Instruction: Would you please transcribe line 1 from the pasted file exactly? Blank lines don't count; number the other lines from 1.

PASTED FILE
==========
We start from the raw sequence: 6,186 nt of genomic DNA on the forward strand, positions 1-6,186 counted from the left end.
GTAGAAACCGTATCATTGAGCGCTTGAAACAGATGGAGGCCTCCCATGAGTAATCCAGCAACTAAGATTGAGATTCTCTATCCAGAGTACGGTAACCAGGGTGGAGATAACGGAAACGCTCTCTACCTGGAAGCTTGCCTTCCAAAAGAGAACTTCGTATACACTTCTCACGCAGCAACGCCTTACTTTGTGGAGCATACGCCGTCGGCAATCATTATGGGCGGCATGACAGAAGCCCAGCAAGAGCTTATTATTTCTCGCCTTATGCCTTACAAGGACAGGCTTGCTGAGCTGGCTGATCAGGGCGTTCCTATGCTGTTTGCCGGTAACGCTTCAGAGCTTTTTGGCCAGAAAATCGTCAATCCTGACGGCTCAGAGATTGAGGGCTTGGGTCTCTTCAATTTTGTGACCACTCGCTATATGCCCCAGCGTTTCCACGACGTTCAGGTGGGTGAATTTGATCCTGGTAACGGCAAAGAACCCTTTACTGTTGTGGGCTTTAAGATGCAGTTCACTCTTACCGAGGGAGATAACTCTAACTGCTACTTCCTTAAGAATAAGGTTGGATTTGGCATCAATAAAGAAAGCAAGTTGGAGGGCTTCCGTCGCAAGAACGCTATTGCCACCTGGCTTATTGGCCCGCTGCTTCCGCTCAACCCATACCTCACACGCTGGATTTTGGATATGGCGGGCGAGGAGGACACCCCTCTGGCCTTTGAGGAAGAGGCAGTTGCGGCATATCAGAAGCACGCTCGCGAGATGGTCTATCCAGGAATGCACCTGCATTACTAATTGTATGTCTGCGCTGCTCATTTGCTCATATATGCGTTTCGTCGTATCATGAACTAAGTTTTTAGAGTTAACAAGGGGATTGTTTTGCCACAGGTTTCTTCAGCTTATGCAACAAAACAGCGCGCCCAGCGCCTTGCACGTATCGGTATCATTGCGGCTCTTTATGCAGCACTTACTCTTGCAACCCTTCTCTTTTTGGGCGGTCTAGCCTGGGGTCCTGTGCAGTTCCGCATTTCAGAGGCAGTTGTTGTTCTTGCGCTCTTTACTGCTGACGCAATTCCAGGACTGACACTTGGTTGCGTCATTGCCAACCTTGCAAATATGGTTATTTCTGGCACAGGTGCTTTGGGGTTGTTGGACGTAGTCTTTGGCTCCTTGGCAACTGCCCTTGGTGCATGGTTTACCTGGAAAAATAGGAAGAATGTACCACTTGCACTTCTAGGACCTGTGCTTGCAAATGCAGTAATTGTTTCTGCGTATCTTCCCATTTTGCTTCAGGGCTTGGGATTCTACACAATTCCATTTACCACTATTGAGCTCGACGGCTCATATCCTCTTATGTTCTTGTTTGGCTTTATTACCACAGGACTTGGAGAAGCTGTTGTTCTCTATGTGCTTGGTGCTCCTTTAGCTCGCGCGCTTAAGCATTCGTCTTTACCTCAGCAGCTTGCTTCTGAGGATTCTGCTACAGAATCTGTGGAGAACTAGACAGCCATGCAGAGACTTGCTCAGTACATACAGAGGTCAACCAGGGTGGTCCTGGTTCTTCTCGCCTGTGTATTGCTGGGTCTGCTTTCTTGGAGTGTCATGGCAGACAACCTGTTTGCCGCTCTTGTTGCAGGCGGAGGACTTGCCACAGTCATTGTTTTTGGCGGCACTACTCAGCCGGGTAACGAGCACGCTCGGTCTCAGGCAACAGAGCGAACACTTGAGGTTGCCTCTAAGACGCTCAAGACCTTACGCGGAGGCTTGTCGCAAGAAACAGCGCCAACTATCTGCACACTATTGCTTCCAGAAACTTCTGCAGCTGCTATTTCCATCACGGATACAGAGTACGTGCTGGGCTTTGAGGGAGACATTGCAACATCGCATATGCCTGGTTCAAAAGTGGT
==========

We start from the raw sequence: 6,186 nt of genomic DNA on the forward strand, positions 1-6,186 counted from the left end.